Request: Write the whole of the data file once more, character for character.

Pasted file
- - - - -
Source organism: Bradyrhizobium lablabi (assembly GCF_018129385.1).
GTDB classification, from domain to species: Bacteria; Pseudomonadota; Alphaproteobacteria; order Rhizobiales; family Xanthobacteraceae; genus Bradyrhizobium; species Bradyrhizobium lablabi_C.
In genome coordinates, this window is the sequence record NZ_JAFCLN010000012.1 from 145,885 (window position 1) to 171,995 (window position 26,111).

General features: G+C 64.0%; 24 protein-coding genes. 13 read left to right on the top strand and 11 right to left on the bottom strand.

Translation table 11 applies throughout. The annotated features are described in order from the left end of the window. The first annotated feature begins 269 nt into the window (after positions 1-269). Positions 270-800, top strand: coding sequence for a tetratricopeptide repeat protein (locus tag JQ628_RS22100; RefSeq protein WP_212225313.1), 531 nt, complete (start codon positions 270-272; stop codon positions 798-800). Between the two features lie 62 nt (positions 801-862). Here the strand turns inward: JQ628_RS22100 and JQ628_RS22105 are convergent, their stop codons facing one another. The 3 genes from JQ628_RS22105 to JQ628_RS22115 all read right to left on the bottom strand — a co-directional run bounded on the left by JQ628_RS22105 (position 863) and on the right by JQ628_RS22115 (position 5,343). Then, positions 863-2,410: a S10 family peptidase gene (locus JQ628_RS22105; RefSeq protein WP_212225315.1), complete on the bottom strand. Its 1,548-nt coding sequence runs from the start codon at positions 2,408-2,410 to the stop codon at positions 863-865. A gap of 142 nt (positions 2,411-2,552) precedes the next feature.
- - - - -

Source organism: Bradyrhizobium lablabi (assembly GCF_018129385.1).
GTDB classification, from domain to species: Bacteria; Pseudomonadota; Alphaproteobacteria; order Rhizobiales; family Xanthobacteraceae; genus Bradyrhizobium; species Bradyrhizobium lablabi_C.
In genome coordinates, this window is the sequence record NZ_JAFCLN010000012.1 from 145,885 (window position 1) to 171,995 (window position 26,111).

General features: G+C 64.0%; 24 protein-coding genes. 13 read left to right on the top strand and 11 right to left on the bottom strand.

Translation table 11 applies throughout. The annotated features are described in order from the left end of the window. The first annotated feature begins 269 nt into the window (after positions 1-269). Positions 270-800, top strand: coding sequence for a tetratricopeptide repeat protein (locus tag JQ628_RS22100; RefSeq protein WP_212225313.1), 531 nt, complete (start codon positions 270-272; stop codon positions 798-800). Between the two features lie 62 nt (positions 801-862). Here the strand turns inward: JQ628_RS22100 and JQ628_RS22105 are convergent, their stop codons facing one another. The 3 genes from JQ628_RS22105 to JQ628_RS22115 all read right to left on the bottom strand — a co-directional run bounded on the left by JQ628_RS22105 (position 863) and on the right by JQ628_RS22115 (position 5,343). Then, positions 863-2,410: a S10 family peptidase gene (locus JQ628_RS22105; RefSeq protein WP_212225315.1), complete on the bottom strand. Its 1,548-nt coding sequence runs from the start codon at positions 2,408-2,410 to the stop codon at positions 863-865. A gap of 142 nt (positions 2,411-2,552) precedes the next feature.